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Michael Lenstra
Michael Lenstra
One of the things I like to do after each year is going back and look and see where the business has come. For more years than I can remember, I’ve habitually entered the source for each booking into my customer resource management program. At the end of the year everything is tabulated and it reveals where I am doing well and where I may need to step it up. This past year’s statistics showed that:

Over 40% of my business was split between three venues of which I am on the preferred vendor list.
Roughly 25% came from referrals from past weddings.
20% came from fellow wedding pros including photographers, videographers and bridal shops
Around 10% were repeat events such as company picnics or holiday events
The remainder were split between Google searches or wedding websites

Noticeably absent from the list are any events from bridal shows, print ads or radio commercials.

Happy banquet managers. Happy couples. Happy past clients. It all adds up to a full calendar.

“The best word-of-mouth programs I’ve seen happen by design, not by accident or wishful thinking.” says Business Network International (BNI) founder Ivan Misner.

The way I see it would be helpful for those designs to include:

For the banquet halls it starts with one rule: It’s their house, it’s their rules. If that means you follow their timeline, refrain from using cold sparks or confetti and end precisely at the scheduled end time so be it – and reaching out to them the week of the event is a must. Some of the closest friends I’ve made in my 30+ years in the business have been the banquet managers, and the stories they tell me about some of the others in our business, well, you can imagine. Just know that if you’re drinking, using profanity on the mic and playing some explicit content music it is being noted.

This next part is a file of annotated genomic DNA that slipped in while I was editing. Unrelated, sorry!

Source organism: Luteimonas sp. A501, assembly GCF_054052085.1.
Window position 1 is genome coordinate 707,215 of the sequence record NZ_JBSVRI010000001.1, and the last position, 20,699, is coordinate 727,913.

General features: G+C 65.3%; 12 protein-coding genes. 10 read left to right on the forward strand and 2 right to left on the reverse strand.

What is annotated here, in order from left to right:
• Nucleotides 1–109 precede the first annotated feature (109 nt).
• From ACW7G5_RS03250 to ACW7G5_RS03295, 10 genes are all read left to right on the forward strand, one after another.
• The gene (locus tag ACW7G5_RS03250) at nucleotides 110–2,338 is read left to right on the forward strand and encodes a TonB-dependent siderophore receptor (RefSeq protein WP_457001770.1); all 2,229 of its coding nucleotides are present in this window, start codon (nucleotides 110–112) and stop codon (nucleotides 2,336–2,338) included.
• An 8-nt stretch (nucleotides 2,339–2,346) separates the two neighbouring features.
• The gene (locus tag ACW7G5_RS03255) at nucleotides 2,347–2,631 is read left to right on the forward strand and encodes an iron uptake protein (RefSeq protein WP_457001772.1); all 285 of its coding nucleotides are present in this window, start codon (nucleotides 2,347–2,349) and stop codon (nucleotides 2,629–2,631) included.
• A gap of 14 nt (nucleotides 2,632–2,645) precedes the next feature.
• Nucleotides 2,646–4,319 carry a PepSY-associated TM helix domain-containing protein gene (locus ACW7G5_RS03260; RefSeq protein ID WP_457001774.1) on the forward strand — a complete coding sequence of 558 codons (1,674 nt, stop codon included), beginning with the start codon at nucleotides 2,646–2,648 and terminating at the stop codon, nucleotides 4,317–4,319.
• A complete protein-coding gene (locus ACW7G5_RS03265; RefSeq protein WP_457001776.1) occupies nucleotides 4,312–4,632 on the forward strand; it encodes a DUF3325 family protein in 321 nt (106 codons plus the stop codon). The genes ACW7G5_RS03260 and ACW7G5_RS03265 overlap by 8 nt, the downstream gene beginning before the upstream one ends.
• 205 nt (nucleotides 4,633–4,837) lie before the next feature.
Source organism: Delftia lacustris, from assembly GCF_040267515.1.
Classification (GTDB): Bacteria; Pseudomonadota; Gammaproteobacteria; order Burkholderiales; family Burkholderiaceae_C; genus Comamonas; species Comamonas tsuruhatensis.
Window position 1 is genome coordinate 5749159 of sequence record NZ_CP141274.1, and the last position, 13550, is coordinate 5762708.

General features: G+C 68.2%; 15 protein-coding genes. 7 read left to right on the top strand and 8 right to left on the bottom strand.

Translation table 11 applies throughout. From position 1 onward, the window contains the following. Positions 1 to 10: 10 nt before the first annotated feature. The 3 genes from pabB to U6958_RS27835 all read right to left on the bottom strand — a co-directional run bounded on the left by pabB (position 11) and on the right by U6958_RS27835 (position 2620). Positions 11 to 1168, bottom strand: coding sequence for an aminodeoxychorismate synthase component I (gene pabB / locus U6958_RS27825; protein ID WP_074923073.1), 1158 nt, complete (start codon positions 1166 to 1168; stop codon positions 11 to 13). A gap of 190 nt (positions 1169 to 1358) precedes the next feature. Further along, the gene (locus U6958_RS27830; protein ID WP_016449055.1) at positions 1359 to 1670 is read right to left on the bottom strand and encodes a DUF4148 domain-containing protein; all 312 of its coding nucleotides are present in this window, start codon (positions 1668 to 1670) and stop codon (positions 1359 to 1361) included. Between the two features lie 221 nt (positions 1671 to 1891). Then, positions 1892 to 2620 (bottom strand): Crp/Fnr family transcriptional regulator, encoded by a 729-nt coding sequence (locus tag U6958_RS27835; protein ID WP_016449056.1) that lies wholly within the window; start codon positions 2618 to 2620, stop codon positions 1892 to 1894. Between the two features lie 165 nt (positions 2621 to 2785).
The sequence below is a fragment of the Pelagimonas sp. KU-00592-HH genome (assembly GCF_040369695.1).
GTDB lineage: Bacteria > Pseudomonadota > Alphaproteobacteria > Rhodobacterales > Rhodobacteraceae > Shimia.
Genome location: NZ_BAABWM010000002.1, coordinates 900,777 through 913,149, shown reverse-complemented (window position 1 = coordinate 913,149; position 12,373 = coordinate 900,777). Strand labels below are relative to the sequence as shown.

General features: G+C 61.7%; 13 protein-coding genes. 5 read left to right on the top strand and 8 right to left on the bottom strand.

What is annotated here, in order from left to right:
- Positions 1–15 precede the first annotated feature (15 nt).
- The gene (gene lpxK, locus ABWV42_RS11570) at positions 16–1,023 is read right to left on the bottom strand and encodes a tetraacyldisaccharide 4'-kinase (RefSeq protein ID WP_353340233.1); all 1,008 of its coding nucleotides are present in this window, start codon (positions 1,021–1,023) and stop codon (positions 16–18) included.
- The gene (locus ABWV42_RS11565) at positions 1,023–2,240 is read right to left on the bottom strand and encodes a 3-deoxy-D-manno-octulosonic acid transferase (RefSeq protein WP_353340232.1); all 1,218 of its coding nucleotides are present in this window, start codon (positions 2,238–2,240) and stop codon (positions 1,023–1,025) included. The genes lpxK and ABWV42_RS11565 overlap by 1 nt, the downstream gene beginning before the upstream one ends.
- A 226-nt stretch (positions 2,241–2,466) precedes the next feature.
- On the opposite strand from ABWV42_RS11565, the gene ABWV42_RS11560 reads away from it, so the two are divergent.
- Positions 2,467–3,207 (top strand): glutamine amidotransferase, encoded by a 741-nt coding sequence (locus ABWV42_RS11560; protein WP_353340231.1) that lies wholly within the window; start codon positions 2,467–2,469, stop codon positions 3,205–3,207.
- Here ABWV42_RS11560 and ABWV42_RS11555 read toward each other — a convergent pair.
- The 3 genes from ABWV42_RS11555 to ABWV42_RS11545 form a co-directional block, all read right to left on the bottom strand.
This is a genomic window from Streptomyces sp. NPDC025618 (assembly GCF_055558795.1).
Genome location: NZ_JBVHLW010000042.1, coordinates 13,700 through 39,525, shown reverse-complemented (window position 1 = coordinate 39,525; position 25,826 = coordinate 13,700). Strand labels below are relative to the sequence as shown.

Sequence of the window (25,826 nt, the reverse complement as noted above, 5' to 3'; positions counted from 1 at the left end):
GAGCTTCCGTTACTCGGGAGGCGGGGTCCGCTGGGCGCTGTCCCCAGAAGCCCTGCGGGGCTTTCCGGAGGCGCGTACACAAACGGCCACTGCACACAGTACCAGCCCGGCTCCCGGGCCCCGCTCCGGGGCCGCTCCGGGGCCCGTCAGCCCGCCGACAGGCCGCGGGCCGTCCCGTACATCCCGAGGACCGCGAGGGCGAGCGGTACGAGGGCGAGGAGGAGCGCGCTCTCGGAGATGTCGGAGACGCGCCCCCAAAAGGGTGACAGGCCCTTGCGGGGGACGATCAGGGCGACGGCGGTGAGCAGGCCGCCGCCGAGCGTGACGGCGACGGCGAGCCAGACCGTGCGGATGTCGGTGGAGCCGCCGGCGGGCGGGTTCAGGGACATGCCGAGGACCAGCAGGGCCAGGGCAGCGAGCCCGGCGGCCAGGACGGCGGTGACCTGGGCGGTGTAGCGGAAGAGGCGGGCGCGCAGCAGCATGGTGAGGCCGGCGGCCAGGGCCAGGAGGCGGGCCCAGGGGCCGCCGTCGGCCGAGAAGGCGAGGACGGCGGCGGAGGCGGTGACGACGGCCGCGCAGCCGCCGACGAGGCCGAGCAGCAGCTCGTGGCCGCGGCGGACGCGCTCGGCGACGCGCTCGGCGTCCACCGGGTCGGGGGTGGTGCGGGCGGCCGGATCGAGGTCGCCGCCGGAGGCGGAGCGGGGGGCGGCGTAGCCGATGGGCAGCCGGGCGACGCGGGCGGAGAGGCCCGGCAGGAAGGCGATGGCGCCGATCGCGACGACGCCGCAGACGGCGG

If you’re the person that deposits the retainer in the bank, then waits until the week before the wedding and reaches out to the couple with an email you may have already blown your chance to get them to refer you to any family and friends let alone leave you a glowing review. Stay in touch. Check in with an email now and then. Text a wedding meme or helpful link now and then.

Not only to your client but also to those who have referred you.

“All too often I have seen business people waiting for business to walk through the door. They think people should be flocking to them because they are good at what they do.” Misner says. “I’m afraid the truth is, it doesn’t work that way! You have to take charge, no matter what business you’re in or how good you are, and bring the business to you.”

Until next time,